Papers on the Lunar Settlement

Engineering 07 : Excavation

0. Introduction

Any plan for lunar settlement involves the moving of large volumes of stone or rubble, for mineral extraction, to shelter habitats from cosmic radiation, impacts, and thermal variation, and for other purposes. In an environment radically different from that of Terra, this presents new problems calling for new solutions.

1. Scope of the Problem

Work on earthy material involves two coordinate problems. The first is to break up the material in place. The second is to move it from its location. With loose rubble, the first step may be foregone, if it is of a convenient size to be handled, and if dimension stone is wanted the problem becomes one of dividing intact rather than breaking, but in general the description holds.

The principal materials encountered in the development of Luna will be the surface regolith, a composition of everything from fine dust to large boulders, generally cemented together into a somewhat cohesive medium, and the bedded rock presumably lying beneath the surface. In general, it is either broken rock, or the volume previously occupied by the excavatum, which is desired, rather than dimension stone. Accordingly, we may direct our discussion toward fracturing and removal of fragments.

2. Fracturing Methods

Classically, terrestrial excavations are carried on by thermophysical methods or mechanical methods. The former involve the use of thermal shock to break up solid stone. The typical method is to light a fire on the rock surface, and suddenly quench it with water, producing contraction and cracking of the surface ; another, which is an important annoyance in quarrying, is winter freezing of the water retained in a newly exposed rock face, the consequent expansion breaking the stone up from within. Neither of these is at all applicable under lunar conditions. The breakup of the lunar surface materials into dust is attributed to thermal stress of the diurnal cycle, but takes far too long to act for our purposes. Thermite does not seem promising, but it might be possible to apply concentrated sunlight or heated shot to the surface, and suddenly replace the heating agent with cooled shot. Iron is suitable for this due to its reasonably high specific heat, and the ease of moving it about by non-contact electromagnetic methods.

Mechanical methods are generally divided into those using explosives and those using tools. Terrestrial practice makes extensive use of explosives, which are capable of fracturing great volumes of incompressible rock by their shock action, as well as being used with great precision. Unfortunately, explosives are uniformly organic compounds, generally containing nitrogen, and the quantities required for any substantial work would represent a truly monumental waste of volatiles. It may be possible to prepare an explosive from aluminum powder and liquid oxygen, by analogy to the composition of coal dust and liquid air used in terrestrial mining, but its behaviour is somewhat incertain. In any case, without the atmospheric cushion, blasting will result in an immense hazard from flying dust and fragments. This could be mitigated by laying a heavy cloth over the area to be blasted, to retain the ejecta.

Absent satisfactory methods of blasting, we have recourse to tools. Once again there is a difficulty. Terrestrial tooling for rock-breaking is accustomed to use steel, for its hardness, density, and abrasive properties as much as for its cheapness. While the lunar settlers may be able to spare a limited amount of carbon for making steels, the quantity will not be sufficiently large for its widespread use. Titanium, despite its strength, is only an indifferent substitute, a fortiori aluminum. Absent proper substitutes for steel in existing designs, we are left with the necessity of creating an entirely new type of tooling based on materials appropriate to its own characteristics.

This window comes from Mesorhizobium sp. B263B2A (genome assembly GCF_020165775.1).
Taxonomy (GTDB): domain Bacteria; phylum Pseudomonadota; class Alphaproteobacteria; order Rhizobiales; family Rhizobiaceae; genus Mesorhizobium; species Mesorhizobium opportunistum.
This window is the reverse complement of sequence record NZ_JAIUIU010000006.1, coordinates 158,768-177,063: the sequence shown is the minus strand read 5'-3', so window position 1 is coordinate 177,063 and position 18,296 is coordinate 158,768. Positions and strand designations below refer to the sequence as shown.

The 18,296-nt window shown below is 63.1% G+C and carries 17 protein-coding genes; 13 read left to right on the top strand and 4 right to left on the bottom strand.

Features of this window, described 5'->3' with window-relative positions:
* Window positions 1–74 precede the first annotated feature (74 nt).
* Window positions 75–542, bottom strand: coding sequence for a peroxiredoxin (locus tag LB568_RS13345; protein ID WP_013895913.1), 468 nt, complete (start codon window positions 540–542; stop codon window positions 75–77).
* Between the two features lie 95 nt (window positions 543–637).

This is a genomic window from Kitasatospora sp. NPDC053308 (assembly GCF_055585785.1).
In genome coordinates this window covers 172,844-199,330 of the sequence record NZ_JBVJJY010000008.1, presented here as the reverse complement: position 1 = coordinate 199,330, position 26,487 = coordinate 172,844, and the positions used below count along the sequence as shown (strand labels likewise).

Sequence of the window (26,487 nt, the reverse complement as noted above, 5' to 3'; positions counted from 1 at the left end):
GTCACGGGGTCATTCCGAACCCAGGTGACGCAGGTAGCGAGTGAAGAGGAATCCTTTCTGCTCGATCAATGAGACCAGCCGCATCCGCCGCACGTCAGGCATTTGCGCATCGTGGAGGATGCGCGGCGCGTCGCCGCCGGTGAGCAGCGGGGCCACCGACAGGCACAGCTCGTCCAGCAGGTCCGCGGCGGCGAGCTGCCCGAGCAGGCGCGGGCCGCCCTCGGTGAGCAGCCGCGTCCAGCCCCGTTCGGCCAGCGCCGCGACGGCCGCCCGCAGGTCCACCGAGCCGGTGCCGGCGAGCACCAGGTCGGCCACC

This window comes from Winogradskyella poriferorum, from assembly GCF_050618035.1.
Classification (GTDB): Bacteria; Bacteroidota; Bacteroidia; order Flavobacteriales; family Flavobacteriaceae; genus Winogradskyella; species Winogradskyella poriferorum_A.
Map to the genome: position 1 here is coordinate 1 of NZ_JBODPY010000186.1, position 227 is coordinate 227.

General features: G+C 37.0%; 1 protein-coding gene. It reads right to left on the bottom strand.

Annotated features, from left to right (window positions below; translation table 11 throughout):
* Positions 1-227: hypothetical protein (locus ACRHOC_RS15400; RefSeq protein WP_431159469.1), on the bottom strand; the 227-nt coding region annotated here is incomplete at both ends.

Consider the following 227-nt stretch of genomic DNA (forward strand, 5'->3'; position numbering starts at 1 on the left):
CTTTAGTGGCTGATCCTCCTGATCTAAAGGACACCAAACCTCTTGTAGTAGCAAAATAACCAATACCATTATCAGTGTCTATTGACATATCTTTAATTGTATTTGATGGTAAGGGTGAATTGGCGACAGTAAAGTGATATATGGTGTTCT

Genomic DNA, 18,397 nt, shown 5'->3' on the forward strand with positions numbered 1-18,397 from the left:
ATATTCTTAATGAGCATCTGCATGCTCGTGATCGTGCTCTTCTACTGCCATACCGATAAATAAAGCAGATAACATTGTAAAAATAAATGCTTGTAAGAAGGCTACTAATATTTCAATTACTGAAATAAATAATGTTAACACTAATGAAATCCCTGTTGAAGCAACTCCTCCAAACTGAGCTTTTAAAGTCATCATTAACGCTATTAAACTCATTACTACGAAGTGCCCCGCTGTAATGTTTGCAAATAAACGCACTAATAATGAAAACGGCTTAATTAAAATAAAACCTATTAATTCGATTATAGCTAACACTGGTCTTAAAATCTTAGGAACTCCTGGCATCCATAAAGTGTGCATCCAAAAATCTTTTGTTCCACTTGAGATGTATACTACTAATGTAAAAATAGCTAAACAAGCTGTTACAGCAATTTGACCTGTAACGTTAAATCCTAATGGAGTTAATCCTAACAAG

3. Tools for Fracturing

In the event, conditions suggest that many needs might be filled by stone tools, in a radical reinvention blending the distant past with the present. It should be obvious that a softer stone can be worked with a harder, if the harder can first be worked into usable form ; the brittle nature of the tools will destroy them rapidly, but the supply of material may be immense. For excavating the highland rock, the maria basalts should be sufficiently hard to do the work. Cast basalt is a mature industry, and the raw material can be collected in loose form from the regolith and cast into shape, while broken tools - more likely than worn-out ones - can be remelted.

Impact tools can be classified into two major types, the normal impact and the grazing impact. The normal type will be examined first. For the heavy work of trenching or vertical excavations, a heavy tool capable of fracturing a large mass at once is required. The tool proposed is the "leaping hammer". This consists of two sections, probably cylindrical in form, stacked one atop the other. The bottom piece is cast from basalt and rests on the exposed surface ; it has a nub, presumably conical or hemispherical in shape, in the centre of the contact surface, and is connected to the top piece (which may be made of, e.g., thermite-process iron for greater density, as it does not require hardness) by a sliding joint. A powerful solenoid thrusts the two pieces apart, and as the bottom piece is resting on the ground, the top piece is thrown upward. The solenoid then reverses its action, drawing the two pieces together ; the ground exerts no downward force on the bottom piece, and so the momentum of the centre of mass is conserved, and both pieces rise balistically. The whole assembly then falls, and the nub on the bottom surface breaks up and forces apart the rock underneath it. The cycle then repeats. Clearly, this tool must be very large to be effective, especially under the low lunar gravity, and is hazardous to be around due to its unpredictable motion. To supply it with electric power, it could be fitted with a cable suspended from an overhead gantry, and bighted and weighted to prevent its getting tangled. The gradual motion of this gantry would tow the hammer along.